The development of the single-operator motorboat, and later the outboard engine, during the early 20th century increased the number of recreational boaters operating on United States federal waters. By 1939 there were more than 300,000 personal watercraft in operation.The previous year the Coast Guard had received 14,000 calls for assistance and had responded to 8,600 "in-peril" cases.
Above all, the Auxiliary serves as a force multiplier for the Coast Guard. Auxiliarists promote safety, security, and assistance for the citizens of the United Statesin the harbors, seaports, coasts, canals, rivers across the country and in the air. The USCG wholly delegated to the Auxiliary its mission of promoting and improving recreational boater safety. The Auxiliary also directly supports active duty and reservists in carrying out search and rescue, marine safety, waterways management, environmental protection, and various homeland security missions.
The Coast Guard Auxiliary is situated in the Coast Guard's Office of Auxiliary and Boating Safety (CG-BSX), Auxiliary Division (CG-BSX-1), with the office of the Deputy Commandant for Operations (CG-DCO) in Coast Guard Headquarters. CG-DCO oversees the Assistant Commandant for Marine Safety, Security, and Stewardship (CG-5) who in turn oversees the Director of Prevention Policy (CG-54), who in turn oversees CG-542. The Auxiliary has units in all 50 states, Puerto Rico, the Virgin Islands, American Samoa, and Guam. Under the direct authority of the U.S. Department of Homeland Security via the Commandant of the U.S. Coast Guard, the Auxiliary's internally operating levels are broken down into four organizational levels: Flotilla, Division, District and National. 1. Flotillas: A Flotillais the basic building block of the Auxiliary. While a flotilla should have at least 10 members, several flotillas have more than 100 members. Most of the day-to-day work of the Auxiliary is performed at...
The Coast Guard Auxiliary does not have a military chain of command. There are, however, two chains of leadership and management. Auxiliarists are expected to adhere to the relevant chain when communicating. There is an elected leader chain and an appointed leader chain (known as "parallel staffing"). Commanders and vice commanders (deputies) of each flotilla, division and district are elected annually. The national leadership is elected once every two years. Other staff officers are appointed based on skills and level of interest. All leadership positions in the Auxiliary require membership in a Flotilla of the Auxiliary.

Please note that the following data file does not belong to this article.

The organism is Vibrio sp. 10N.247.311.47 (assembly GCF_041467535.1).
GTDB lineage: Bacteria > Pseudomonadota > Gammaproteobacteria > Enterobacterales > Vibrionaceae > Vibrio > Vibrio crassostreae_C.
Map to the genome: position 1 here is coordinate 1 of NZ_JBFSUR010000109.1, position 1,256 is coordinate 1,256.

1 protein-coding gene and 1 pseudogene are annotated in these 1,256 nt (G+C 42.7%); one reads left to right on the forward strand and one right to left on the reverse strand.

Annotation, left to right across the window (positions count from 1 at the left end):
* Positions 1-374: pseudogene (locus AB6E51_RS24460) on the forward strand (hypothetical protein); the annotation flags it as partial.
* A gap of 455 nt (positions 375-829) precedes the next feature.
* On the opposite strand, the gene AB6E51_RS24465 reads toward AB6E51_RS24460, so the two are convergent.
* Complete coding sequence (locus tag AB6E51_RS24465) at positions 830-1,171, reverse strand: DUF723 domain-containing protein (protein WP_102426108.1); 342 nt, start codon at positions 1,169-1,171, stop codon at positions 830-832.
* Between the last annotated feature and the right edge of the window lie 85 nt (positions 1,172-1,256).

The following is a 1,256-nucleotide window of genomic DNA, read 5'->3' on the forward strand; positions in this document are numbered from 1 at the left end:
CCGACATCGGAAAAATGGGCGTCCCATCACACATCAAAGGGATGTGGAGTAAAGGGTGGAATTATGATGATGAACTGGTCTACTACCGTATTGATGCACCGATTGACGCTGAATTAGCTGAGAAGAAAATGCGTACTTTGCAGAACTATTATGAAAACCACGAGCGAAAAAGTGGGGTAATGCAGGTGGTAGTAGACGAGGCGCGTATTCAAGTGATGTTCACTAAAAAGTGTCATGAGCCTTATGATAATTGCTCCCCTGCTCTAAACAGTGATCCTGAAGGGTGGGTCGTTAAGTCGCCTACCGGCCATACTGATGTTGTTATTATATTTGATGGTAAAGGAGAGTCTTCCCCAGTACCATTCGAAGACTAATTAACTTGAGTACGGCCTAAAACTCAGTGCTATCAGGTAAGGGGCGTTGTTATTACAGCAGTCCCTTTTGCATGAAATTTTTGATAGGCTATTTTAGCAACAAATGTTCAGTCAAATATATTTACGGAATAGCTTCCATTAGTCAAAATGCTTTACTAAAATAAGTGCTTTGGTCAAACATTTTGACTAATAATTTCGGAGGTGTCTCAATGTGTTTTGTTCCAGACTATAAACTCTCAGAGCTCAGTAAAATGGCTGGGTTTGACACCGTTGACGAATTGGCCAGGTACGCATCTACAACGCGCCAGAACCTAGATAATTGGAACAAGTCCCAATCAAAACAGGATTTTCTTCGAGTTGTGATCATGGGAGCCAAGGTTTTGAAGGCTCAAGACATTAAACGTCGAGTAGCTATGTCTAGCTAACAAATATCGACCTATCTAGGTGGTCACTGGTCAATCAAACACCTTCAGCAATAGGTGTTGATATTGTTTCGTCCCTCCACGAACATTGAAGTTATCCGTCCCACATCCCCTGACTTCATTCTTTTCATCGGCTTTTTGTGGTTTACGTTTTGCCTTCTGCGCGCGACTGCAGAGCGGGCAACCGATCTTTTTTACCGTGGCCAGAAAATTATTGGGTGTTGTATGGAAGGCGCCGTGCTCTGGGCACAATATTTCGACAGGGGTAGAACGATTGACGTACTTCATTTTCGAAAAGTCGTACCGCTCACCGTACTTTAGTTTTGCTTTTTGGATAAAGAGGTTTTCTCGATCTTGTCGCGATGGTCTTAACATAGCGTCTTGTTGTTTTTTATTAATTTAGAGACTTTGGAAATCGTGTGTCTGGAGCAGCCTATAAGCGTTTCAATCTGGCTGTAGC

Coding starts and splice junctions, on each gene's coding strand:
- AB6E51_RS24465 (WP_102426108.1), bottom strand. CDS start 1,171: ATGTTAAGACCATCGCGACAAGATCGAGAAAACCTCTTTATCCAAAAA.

Auxiliarists not required to purchase uniforms as a condition of joining, but uniforms are required for certain activities and missions. Each auxiliary uniform is identical to a Coast Guard officer's military uniform, with the exception that the buttons and stripes on dress jackets and shoulder boards are silver in color, rather than gold. On dress uniforms, appointed staff officers wear insignia with a red "A" and elected officers wear insignia with either a silver or a blue "A", while black...
Auxiliary insignia, titles, and military etiquette
Auxiliarists wear military rank-style insignia that signify their leadership position (e.g., a Flotilla Commander wears insignia similar to a USCG lieutenant) but do not hold substantive military ranks and are not typically addressed by their position title. All members are generally referred to as "Auxiliarist" (abbreviated "AUX") except for those members who hold (or formerly held) senior leadership positions equivalent to flag officers (Admirals), who are addressed as "Commodore" (abbrevia...
Medals, awards, and citations
Auxiliarists may be awarded medals and decorations of the Coast Guard or Coast Guard Auxiliary, and may wear certain medals and decorations awarded in prior military service based on what is approved in the Auxiliary Manual.There are currently 36 medals and ribbons for which auxiliarists are eligible. United States Coast Guard awards: Other awards authorized for wear on the Coast Guard Auxiliary uniform: